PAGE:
I rarely talk about fashion. Mostly because I have a lot of mixed feelings regarding the throwaway nature of a majority of the industry. This isn’t to say that I don’t like clothing or shoes, or whatever. I do. But I don’t necessarily want to be a party to their bad habits. Enter Upla, a French bag company which has been in the business since 1973. They are most famous for their “fisherman’s pouch” (besace du pêcheur, en francais), a classic messenger-style satchel. The design has remained virtually the same since its introduction. It comes in a variety of fabrics and leathers, and I guarantee that it will be one of the last bags you ever buy. This is a concept I can totally get behind. Fair warning — these aren’t cheap. In fact, they are quite pricey. Especially the leather ones. But, if you decide to spring for one, I swear it will last…forever. I have one bag that goes back to 1985, and it is still in mint condition. The only drawback is that the bags are nearly impossible to find here in the US. Although a search online yields a few used ebay options, your best bet is to pony up for the shipping, and just order from the French site.
Are we, or are we not, a nation of sandwich lovers? I would venture that we are probably more obsessed about sandwiches than most any other food, other than perhaps pizza and barbeque. David Schwen, a subversively funny designer, has captured our preoccupation with all that fits between two slices of bread. But he has brilliantly distilled it down to the barest of elements. I think you can buy a print version of a hamburger here. And a tee shirt here. I am going to lunch now…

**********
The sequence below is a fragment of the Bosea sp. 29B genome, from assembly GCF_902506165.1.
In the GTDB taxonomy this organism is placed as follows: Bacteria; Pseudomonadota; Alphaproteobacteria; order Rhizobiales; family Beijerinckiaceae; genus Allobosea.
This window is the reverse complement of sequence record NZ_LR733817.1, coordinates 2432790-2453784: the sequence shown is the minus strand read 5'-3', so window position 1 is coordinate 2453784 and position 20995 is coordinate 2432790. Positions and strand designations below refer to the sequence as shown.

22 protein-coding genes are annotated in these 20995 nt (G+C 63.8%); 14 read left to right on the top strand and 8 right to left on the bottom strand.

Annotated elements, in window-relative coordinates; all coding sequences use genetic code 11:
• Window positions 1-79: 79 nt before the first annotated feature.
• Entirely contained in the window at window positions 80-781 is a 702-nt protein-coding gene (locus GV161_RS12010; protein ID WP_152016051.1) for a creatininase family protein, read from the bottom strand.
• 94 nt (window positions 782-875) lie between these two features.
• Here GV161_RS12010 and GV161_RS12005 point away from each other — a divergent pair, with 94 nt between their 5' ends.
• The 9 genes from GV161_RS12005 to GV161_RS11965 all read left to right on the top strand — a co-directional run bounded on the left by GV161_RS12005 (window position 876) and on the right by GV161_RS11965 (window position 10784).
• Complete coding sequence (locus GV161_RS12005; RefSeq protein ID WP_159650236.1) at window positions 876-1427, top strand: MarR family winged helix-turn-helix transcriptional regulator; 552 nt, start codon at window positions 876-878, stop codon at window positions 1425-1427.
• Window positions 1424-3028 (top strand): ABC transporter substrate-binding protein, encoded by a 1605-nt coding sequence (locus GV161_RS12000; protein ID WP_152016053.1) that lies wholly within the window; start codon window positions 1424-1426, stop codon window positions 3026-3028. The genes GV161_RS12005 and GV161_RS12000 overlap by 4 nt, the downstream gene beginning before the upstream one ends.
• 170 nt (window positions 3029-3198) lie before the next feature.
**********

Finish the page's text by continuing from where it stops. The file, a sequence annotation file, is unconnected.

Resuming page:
I received a similar pair of these as a gift a couple of years ago. I laughed so hard when I opened the box. It was the last thing I expected to be inside. Looking for something special for dad? Well, your search may be over. These bread slippers are being shipped from Lithuania, courtesy of Mother Eleganza, so they might not make it here on time, in which case a voucher will have to do. The small ones are obviously for junior.
What, you don’t have 17 pairs of work gloves? What’s wrong with you? I don’t know why we have so many pairs of gloves, but we do. Some of them have specialized uses. Some are clearly worn out to the point of uselessness. Some are unused, but waiting for the right pair of hands.
My husband and I lived deep in the middle of NYC’s Chinatown for a little over 15 years. It was an astonishingly rich visual and cultural experience. And a long one at that. My husband (we’ll call him “C.”) used to say that not a single day would go by when he didn’t see something he had never seen before. He was right. Of course. I found these hats in various shops in our old neighborhood. Not being much of a hat wearer, I’ve long since given them away. But I couldn’t help photographing their structures and patterns. Each unique.
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